State Faces R200m Suit if Maduna Blocks Heath
|Reporter||Marvin Meintjies, Sapa|
A defence company in Cape Town plans to hold off suing the government until President Thabo Mbeki decides whether to involve Judge Willem Heath, the head of the anti-corruption unit, in a multi-agency probe into the R43-billion arms deal.
Richard Young, the managing director of CCII Systems, turned to several agencies - including the public protector, Selby Baqwa, for relief. Baqwa has advised him to go to court.
His company was originally identified by the South African Navy as the preferred supplier for the integrated management system for the navy's four new German corvettes, which form part of the controversial deal.
'The minister is anxious to see this matter disposed of as quickly as possible'
Young claimed the contract was awarded to another company with links to former defence officials, and plans to sue for damages of between R100-million and R200-million. But he will go to court only if Heath is excluded from the probe, Young said on Monday.
Mbeki's office on Friday said it was awaiting a recommendation from the justice minister, Penuell Maduna, about whether Heath's unit should take part.
Meanwhile, Maduna is hoping to make his recommendation before the end of the week on whether the Heath unit should participate in the probe.
Maduna's spokesperson, Paul Setsetse, told The Star that the minister had met his department's legal advisers on Monday and that they were busy laying the groundwork for a decision.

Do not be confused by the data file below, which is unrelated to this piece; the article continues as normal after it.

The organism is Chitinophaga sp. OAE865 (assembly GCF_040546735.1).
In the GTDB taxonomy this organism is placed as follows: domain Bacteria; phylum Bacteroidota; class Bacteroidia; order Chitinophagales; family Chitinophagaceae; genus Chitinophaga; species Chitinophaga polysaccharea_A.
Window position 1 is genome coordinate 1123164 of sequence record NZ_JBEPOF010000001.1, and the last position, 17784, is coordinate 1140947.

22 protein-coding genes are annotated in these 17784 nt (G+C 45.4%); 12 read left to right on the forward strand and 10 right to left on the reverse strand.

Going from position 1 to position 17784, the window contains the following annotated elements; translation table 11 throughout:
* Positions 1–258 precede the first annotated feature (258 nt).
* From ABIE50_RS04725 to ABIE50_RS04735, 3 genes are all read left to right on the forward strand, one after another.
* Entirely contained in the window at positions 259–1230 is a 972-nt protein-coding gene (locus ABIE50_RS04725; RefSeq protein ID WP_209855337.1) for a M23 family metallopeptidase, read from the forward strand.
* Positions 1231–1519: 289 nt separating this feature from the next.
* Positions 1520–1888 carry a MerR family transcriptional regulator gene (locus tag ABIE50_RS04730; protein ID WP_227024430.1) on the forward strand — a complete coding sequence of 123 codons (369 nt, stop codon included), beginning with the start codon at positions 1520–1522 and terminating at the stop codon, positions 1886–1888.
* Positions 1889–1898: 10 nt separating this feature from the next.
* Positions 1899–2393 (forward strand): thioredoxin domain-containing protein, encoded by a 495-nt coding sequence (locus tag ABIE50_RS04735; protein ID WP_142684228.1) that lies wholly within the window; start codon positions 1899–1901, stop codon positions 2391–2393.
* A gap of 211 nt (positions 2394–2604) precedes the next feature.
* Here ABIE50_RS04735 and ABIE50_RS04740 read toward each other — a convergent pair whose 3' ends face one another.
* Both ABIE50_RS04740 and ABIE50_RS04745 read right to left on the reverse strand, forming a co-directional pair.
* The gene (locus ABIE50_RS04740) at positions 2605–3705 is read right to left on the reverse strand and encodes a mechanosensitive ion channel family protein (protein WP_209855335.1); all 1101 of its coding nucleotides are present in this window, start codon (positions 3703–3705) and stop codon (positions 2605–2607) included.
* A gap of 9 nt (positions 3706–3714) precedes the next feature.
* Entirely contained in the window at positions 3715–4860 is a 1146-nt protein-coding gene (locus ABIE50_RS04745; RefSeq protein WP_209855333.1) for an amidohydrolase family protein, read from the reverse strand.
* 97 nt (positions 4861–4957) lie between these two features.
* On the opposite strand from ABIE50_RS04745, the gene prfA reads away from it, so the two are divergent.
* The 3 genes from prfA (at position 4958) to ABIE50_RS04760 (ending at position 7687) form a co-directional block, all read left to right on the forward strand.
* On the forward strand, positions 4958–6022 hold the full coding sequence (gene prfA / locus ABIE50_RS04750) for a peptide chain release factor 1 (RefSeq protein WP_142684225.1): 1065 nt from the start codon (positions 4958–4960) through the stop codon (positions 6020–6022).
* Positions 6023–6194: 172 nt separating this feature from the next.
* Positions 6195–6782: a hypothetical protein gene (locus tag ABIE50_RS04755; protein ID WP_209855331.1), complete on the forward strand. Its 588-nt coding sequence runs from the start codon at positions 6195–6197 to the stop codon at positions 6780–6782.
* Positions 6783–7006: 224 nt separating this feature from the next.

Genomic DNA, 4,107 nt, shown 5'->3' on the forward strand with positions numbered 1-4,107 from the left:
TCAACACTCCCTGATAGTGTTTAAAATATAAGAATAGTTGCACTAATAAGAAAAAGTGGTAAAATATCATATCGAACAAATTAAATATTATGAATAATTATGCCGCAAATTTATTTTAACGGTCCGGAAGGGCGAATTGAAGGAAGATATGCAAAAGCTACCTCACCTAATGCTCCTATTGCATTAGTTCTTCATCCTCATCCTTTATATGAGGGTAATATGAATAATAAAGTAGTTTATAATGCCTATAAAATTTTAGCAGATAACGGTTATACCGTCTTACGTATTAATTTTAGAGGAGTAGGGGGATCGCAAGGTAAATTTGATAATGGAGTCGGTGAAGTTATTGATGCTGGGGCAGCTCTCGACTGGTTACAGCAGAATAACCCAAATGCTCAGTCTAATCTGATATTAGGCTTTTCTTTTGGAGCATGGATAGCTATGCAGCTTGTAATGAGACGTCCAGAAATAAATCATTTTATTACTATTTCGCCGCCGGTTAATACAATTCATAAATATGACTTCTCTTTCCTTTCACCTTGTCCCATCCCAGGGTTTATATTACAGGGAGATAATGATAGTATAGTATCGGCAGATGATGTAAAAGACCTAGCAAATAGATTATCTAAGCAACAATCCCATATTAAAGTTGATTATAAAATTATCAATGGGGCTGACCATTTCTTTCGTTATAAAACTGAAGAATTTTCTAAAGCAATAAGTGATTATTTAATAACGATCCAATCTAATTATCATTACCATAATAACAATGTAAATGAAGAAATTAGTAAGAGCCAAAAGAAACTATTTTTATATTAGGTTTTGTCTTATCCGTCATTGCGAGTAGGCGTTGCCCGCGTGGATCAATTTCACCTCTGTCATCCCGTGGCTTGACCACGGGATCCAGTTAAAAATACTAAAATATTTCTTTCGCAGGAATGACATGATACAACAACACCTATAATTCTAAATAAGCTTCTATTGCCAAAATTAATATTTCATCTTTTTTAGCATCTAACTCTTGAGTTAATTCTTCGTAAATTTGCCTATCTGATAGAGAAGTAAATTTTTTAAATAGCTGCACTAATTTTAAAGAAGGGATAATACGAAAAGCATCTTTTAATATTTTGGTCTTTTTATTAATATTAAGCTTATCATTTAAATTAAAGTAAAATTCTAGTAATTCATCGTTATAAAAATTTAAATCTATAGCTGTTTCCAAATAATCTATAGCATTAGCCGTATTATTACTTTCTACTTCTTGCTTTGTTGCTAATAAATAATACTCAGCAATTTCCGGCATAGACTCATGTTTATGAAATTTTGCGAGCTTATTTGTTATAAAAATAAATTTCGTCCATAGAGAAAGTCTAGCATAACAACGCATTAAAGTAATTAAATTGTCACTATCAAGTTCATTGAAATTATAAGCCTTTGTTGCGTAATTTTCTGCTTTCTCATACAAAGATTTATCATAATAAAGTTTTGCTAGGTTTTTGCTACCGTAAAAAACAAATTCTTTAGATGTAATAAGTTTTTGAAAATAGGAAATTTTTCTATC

Setsetse said: "Just like everyone else, the minister is anxious to see this matter disposed of as quickly possible. However, we have to follow the procedures laid down by law before a decision can be made on a matter like this."
In another development, Armscor called a media conference for Tuesday to answer allegations of corruption against top officials.
This follows reports that two American businessmen were planning to go to court seeking damages of about R2-billion after a deal to purchase surplus SA Air Force transport aircraft apparently fell through.
Their company, Quantam International, claims it concluded an agreement with Armscor for the purchase of nine surplus C-160 Transall aircraft and millions of dollars worth of spares. However, four days before the money was to be paid, the deal collapsed.
With acknowledgement to Sapa, Marvin Meintjies and the Star.